Just Finished This One. . .

29 Sep

For a change of pace, I did this new painting in Sennelier oil pastels, mixed with turp and linseed oil (which seals the pastels so that they dry like regular oil paints.) I did a lot of scumbling in this pic, which I don’t usually do with regular oils, but for some reason, I feel that oil pastels just cry out for some really vigorous scumbling.

(“Scumbling” means scratching a layer of paint to show either the canvas underneath, or another layer of color that’s been put down previously and then allowed to dry. I used the handle of my paintbrush and even my fingernails on occasion to scratch in some of the detail.)

I bought French-made Sennelier pastels for this piece so I could brag that I used expensive materials for it on my Etsy site, but if the truth be told, ultra-cheap Pentel oil pastels actually worked a little bit better for this technique when I tried it a few years ago. The Sennelier pastels were a bit on the soft side and kept crumbling when rubbed into the canvas; the Pentels were sturdier. More proof that expensive isn’t always the best way to go, even for art materials.

The subject matter is an old,  giant prickly pear cactus that grows on the historic Reinstein Ranch in Livermore, California. The owners’ motto is “keepin’ it rural” and they maintain an old-fashioned, working, cattle and horse ranch right on the fringes of northern Silicon Valley. Multi-talented rancher Roberta Reinstein offers her own spectactular hand-made jewelry here.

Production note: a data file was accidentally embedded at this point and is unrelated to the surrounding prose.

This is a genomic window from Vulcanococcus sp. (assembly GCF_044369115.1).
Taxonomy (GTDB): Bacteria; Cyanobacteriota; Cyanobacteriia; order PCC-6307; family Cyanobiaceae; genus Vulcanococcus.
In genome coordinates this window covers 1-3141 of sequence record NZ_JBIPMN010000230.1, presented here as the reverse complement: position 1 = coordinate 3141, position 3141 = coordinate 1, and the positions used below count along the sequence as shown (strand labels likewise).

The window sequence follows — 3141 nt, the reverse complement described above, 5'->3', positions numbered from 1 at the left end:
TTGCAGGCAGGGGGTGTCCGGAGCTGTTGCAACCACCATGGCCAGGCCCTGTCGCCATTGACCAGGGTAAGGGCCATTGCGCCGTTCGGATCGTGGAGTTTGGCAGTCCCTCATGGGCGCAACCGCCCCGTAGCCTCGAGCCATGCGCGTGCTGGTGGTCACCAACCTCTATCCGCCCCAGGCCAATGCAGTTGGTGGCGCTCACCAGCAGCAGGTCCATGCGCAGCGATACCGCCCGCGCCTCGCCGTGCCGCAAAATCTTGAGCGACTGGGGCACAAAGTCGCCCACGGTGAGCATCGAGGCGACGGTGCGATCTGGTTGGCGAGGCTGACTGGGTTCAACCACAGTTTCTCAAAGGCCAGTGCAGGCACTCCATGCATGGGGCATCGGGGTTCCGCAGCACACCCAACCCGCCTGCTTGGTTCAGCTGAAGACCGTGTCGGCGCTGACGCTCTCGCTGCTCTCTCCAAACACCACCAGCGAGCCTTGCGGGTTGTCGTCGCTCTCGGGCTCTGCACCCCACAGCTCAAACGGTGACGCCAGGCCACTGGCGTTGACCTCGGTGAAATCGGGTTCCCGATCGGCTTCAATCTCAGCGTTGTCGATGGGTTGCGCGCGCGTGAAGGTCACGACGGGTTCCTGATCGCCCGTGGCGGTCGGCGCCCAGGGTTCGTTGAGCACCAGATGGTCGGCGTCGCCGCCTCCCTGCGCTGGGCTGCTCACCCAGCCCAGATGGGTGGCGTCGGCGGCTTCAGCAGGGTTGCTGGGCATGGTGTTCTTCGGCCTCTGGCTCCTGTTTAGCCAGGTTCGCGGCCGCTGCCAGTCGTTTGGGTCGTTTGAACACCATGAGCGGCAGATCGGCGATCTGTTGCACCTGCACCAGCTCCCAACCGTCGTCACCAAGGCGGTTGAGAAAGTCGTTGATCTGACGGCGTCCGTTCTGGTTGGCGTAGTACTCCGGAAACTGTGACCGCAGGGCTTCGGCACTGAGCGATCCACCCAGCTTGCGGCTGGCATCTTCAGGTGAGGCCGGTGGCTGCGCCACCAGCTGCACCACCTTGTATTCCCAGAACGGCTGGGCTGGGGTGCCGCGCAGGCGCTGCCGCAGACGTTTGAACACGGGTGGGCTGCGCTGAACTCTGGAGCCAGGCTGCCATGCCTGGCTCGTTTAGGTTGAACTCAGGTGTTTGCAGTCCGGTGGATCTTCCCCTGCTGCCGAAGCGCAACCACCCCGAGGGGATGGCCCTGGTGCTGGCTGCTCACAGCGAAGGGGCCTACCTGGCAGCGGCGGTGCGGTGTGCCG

“Prickly Pear, Reinstein Ranch” Copyright S. K. Cole, 2012. All rights reserved.

Advertisements

3 Responses to “Just Finished This One. . .”

  1. Brigettekaren@gmail.com September 30, 2012 at 5:27 pm #

    Susan,
    Love your “story”behind your Reinstein cactus. If I had a ranch or farm/barn style home I would buy it. I am sure you will sell this one soon!!! Brig

  2. Susan September 30, 2012 at 5:30 pm #

    Thanks, Brigette!

Trackbacks/Pingbacks

  1. On Sale | foleytown - March 12, 2013

    […] off here.  You can read more about this piece’s interesting history from this post back in September. Happy […]

Leave a Reply

Fill in your details below or click an icon to log in:

WordPress.com Logo

You are commenting using your WordPress.com account. Log Out / Change )

Twitter picture

You are commenting using your Twitter account. Log Out / Change )

Facebook photo

You are commenting using your Facebook account. Log Out / Change )

Google+ photo

You are commenting using your Google+ account. Log Out / Change )

Connecting to %s

%d bloggers like this: